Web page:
The previous post touched on the topic of why you might want to build your own router, discussed some hardware considerations and showed how to assemble an APU2 bundle. Now that the box is ready for use, we have to do something with it – but there’s a small problem.

People who want to play with inexpensive hardware love their Raspberry Pis. Those make a great little toy: Just attach a keyboard and a monitor, insert an SD card and you’re done. Power on the device and you can start tinkering. With the APU2 it’s not that much harder actually, but it works quite differently. Why? Take a closer look at its backc and you’ll see that the outer left port is not VGA as you might have thought when you saw it from a different angle. It’s a COM port. There are two USB ports which would allow to attach a keyboard (the board doesn’t have a keyboard controller, though, which means that wouldn’t be of much use). But how to attach a screen to it? The RPi offers HDMI output, the APU2 does not. No VGA, no DVI, no HDMI and no DisplayPort either!

So how to access this thing? Typing blindly? Of course not. This post is about the serial console and since they call the COM port a serial port, too, it’s not too hard to figure out what we’re going to use. If you were born after 1980 (like me), chances are that you’ve never used a serial console before. Or rather you might not know exactly what it actually is. Heck, the younger ones might not even have heard about it! So if you’re either old enough or for whatever reason have experience with the serial console you could skip a lot of the following text. If you know what the real TTYs were, what a terminal and a system console is, this whole post probably isn’t going to teach you anything new. But since there are more and more younger people around for whom this is entirely new territory, I’m going to explain not only what we have to do in case of the APU2 but also a bit about how this all came to be.

Once upon a time… in 2017

Huh, 2017? That’s this year! Exactly. But then this headline doesn’t make sense, does it? Trust me, it does. Consider this:

% uname -a
FreeBSD pc0.local 11.1-PRERELEASE FreeBSD 11.1-PRERELEASE #0 r319447: Fri Jun  2 03:47:52 CEST 2017     root@pc0.local:/usr/obj/usr/src/sys/GENERIC  amd64

% ls /dev/tty*
/dev/ttyu2      /dev/ttyv0      /dev/ttyv3      /dev/ttyv6      /dev/ttyv9
/dev/ttyu2.init /dev/ttyv1      /dev/ttyv4      /dev/ttyv7      /dev/ttyva
/dev/ttyu2.lock /dev/ttyv2      /dev/ttyv5      /dev/ttyv8      /dev/ttyvb

Here’s an up-to-date FreeBSD system and it has quite some device nodes that bear “tty” in their name. The abbreviation TTY means Teletypewriter (or “teletype” for short) and with that we’re speaking of a technology that has its roots far back in the first half of the 19th (!) century. As I stated in my first post about FreeBSD 4.11 and legacy systems: Once some technology is established and in use, it’s extremely hard to get rid of it again. And while it’s hard to believe that concepts from almost two hundred years ago still influence today’s Unix machines, there’s some truth to it.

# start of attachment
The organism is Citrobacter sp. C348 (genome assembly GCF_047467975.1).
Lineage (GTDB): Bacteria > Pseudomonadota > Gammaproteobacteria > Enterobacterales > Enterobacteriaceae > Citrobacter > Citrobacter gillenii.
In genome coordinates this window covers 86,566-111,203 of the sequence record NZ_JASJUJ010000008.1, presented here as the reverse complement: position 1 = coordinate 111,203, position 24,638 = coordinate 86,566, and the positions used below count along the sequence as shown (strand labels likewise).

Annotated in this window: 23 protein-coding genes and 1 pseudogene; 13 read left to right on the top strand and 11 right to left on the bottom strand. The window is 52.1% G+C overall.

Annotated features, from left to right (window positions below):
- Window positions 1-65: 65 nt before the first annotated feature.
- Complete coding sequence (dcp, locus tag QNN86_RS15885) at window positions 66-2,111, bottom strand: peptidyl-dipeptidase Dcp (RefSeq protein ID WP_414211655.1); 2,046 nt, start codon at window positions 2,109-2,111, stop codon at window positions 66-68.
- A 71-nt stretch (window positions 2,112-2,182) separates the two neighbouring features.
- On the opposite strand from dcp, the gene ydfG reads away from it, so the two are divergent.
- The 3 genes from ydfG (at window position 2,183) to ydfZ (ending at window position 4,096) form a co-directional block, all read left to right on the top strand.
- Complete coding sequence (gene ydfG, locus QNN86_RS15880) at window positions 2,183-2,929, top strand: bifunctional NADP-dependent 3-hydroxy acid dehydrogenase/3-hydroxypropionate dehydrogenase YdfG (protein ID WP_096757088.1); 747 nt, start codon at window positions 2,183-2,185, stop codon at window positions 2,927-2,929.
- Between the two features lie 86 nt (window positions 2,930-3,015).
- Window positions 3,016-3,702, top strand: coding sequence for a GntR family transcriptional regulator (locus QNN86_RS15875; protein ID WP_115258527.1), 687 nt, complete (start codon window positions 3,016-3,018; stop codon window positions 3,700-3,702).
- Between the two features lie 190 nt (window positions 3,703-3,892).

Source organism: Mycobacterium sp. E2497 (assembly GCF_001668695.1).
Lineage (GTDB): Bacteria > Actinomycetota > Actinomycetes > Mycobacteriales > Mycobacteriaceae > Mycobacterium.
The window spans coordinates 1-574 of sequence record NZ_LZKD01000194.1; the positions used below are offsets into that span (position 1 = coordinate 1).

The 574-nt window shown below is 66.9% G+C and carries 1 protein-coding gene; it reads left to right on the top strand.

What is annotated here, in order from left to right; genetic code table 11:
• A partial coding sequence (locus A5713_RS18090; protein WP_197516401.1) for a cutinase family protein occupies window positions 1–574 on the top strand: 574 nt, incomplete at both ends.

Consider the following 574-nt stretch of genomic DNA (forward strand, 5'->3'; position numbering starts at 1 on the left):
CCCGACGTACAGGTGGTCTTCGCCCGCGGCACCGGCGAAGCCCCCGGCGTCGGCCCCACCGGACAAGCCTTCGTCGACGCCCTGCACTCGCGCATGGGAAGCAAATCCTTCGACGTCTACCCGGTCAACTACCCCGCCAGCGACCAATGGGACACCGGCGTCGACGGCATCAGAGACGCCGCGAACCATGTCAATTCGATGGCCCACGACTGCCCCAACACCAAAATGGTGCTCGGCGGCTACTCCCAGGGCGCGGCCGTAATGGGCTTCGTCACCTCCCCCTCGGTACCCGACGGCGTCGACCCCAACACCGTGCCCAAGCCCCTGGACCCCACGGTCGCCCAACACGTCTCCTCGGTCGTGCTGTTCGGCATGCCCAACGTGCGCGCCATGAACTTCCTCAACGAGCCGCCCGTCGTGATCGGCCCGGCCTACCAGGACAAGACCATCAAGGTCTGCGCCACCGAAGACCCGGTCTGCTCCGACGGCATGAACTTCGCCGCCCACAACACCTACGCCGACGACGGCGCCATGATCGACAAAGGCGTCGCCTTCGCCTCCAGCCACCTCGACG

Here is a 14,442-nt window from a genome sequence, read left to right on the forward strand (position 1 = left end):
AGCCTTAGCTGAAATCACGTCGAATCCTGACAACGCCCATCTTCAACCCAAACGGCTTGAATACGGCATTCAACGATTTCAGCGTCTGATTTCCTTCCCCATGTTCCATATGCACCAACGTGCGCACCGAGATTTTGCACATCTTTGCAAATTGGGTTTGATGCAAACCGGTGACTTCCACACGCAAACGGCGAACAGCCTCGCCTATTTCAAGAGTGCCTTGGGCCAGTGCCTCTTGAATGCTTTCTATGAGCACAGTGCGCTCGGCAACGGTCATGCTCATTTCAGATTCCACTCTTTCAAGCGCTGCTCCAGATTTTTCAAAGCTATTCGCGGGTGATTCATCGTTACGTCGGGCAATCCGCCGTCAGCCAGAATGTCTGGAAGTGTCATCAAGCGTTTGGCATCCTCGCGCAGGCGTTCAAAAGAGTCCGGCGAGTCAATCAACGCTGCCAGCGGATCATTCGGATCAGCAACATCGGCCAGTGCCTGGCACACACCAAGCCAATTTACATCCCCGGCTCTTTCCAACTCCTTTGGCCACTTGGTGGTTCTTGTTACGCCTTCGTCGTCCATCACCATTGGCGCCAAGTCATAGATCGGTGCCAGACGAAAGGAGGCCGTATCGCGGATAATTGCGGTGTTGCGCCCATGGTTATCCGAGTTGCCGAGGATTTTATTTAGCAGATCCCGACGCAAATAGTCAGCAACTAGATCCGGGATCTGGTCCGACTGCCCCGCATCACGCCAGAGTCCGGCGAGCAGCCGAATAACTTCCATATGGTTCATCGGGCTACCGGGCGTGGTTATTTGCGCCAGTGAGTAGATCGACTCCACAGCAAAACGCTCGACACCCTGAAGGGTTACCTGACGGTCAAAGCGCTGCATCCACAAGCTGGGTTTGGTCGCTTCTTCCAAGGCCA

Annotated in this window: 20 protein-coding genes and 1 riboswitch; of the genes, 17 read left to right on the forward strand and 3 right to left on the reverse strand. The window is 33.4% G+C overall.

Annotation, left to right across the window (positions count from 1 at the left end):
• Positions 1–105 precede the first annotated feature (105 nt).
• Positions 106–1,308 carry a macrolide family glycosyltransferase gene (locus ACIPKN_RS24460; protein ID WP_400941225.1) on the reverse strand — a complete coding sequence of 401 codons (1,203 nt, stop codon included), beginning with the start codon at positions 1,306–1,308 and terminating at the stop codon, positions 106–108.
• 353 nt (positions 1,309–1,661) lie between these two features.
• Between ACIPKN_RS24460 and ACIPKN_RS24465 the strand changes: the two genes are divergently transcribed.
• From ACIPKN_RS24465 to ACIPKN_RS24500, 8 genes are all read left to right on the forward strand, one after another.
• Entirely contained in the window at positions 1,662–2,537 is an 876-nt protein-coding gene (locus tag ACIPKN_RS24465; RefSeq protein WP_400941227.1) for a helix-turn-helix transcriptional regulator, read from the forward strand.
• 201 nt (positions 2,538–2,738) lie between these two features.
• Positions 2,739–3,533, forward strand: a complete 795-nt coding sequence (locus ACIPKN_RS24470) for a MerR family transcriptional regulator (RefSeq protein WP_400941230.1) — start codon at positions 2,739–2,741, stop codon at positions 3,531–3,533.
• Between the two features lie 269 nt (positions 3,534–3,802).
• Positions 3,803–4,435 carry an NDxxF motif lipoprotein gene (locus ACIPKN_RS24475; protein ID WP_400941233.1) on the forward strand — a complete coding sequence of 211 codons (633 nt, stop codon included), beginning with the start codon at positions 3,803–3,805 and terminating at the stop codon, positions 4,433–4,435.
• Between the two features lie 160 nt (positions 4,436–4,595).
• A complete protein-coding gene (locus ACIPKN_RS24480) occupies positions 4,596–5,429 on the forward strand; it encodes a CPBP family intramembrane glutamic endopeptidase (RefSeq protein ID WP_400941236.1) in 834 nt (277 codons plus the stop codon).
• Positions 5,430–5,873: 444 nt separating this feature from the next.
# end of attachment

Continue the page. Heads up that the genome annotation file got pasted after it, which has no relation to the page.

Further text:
So what is a teletypewriter? Think a classical typewriter first. One of those mechanical machines that allow to type text instead of writing it: You press a key and that makes a small metal arm swing and its end hammer against the paper. That end bears an embossed letter. Between this head with the letter (or rather: character) and the paper there’s an ink ribbon and thus your key press results in a readable imprint on the paper.

Man has long striven to be able to transfer information across a long distance. Morse code made it possible to encode text and then send a message e.g. via optical means like blinking light. The telegraph (from Greek tele + graphein = far + write) achieves the same goal, however by sending signals over a cable.

A simple teletypewriter combines both: Imagine a typewriter with all the usual keys but no paper that is connected to a remote device which has the paper feed, ink ribbon and so on but no keys. This second device is called a teleprinter. The big limitation to this is that the information flow is one-way only.

Where computers fit into this

Sounds familiar? Sure thing: The keyboard that you use essentially does exactly that! Now consider a more advanced approach where two teletypewriters that both have input and output capabilities are connected to each other. In this bi-directional use you can type something that the person on the other end can read as well as write an answer which then you can read (and write again).

It’s obvious how this supports distributing information across large distances. But what does all this have to do with the COM port? Please bear with me. The first type of computers were big and extremely expensive mainframe machines. It makes sense that not everybody would be allowed physical access to them. Thus you wouldn’t sit down before them and attach a screen and keyboard! Instead you’d use a teletype in another room to interact with it. You input any commands and get a response in form of the printed output. More sophisticated teletypes allowed saving input or output on punch cards or read them in again and send the data.